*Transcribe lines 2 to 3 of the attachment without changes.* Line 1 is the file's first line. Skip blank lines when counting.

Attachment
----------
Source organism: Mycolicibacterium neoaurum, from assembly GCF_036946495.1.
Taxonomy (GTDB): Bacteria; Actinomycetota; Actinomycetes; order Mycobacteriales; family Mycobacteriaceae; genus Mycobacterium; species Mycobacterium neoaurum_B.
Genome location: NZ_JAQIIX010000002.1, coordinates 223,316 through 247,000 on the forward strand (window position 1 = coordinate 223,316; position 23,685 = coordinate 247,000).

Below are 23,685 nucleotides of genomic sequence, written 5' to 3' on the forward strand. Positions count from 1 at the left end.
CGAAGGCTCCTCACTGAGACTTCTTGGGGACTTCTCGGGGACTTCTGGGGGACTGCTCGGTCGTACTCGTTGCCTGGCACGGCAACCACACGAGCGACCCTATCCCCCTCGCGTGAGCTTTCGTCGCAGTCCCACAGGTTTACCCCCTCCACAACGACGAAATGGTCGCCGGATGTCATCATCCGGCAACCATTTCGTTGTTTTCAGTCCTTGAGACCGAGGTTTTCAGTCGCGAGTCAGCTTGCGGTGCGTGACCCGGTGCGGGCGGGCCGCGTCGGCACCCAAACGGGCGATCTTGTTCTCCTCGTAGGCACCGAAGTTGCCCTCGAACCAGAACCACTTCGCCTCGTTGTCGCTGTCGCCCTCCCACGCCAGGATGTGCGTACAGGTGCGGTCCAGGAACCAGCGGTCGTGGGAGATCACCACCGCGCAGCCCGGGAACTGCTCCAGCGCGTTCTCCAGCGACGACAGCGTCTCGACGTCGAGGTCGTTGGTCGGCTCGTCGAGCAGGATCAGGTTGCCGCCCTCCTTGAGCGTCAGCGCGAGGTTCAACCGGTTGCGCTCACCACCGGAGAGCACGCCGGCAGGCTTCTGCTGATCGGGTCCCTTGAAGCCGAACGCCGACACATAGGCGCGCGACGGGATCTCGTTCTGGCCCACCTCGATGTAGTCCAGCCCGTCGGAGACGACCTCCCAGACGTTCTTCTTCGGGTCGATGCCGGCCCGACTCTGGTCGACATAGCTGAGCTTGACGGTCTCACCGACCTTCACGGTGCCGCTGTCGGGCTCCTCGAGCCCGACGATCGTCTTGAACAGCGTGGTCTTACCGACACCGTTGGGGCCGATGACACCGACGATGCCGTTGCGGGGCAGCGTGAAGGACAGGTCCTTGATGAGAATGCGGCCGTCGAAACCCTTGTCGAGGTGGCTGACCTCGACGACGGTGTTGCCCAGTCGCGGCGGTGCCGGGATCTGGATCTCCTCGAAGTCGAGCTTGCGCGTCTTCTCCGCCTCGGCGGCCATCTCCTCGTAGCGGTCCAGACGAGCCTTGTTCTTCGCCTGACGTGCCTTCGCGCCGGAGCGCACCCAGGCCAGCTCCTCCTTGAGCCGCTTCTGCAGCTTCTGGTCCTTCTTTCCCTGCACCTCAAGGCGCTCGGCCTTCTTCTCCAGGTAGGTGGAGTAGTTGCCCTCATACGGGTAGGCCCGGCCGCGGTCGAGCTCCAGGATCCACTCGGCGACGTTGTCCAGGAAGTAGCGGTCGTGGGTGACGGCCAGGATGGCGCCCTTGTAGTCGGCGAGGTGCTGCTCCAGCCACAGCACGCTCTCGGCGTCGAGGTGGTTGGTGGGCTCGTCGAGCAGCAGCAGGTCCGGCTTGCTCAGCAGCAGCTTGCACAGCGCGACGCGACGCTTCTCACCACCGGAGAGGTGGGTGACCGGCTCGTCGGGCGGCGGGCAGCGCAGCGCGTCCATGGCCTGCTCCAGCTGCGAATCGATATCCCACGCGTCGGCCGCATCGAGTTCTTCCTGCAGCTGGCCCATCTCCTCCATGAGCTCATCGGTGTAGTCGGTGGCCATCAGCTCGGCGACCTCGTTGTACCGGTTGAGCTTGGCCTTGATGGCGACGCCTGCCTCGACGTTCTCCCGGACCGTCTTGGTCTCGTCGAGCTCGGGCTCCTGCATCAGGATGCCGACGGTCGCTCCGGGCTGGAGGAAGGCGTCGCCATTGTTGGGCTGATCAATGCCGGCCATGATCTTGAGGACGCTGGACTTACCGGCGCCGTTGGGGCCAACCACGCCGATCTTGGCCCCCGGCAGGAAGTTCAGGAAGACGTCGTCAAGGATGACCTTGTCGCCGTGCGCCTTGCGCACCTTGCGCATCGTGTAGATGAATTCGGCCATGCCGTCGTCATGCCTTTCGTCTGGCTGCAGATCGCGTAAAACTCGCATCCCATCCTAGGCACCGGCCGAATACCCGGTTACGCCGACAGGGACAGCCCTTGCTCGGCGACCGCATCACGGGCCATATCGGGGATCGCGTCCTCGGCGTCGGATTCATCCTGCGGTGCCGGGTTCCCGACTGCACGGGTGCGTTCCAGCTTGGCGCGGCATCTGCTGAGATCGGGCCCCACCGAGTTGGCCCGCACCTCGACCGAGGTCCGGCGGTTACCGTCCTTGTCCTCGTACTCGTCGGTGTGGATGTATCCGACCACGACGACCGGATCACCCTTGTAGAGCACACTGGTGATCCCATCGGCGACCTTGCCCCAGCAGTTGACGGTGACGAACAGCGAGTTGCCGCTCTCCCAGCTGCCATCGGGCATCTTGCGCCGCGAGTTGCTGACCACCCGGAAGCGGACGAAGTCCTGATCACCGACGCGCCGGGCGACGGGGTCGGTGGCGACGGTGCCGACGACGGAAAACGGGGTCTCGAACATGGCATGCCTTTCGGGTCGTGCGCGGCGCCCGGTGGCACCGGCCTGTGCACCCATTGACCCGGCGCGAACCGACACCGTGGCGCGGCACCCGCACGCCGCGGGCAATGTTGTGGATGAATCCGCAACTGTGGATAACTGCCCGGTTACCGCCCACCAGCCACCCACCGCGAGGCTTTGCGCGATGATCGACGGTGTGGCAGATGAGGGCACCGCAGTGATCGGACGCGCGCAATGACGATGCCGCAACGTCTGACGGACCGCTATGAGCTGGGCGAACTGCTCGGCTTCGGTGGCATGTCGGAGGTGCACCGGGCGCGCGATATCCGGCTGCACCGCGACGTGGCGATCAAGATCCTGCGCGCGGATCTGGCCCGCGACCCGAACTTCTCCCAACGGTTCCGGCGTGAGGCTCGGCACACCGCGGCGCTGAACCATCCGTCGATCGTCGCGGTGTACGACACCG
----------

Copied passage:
Taxonomy (GTDB): Bacteria; Actinomycetota; Actinomycetes; order Mycobacteriales; family Mycobacteriaceae; genus Mycobacterium; species Mycobacterium neoaurum_B.
Genome location: NZ_JAQIIX010000002.1, coordinates 223,316 through 247,000 on the forward strand (window position 1 = coordinate 223,316; position 23,685 = coordinate 247,000).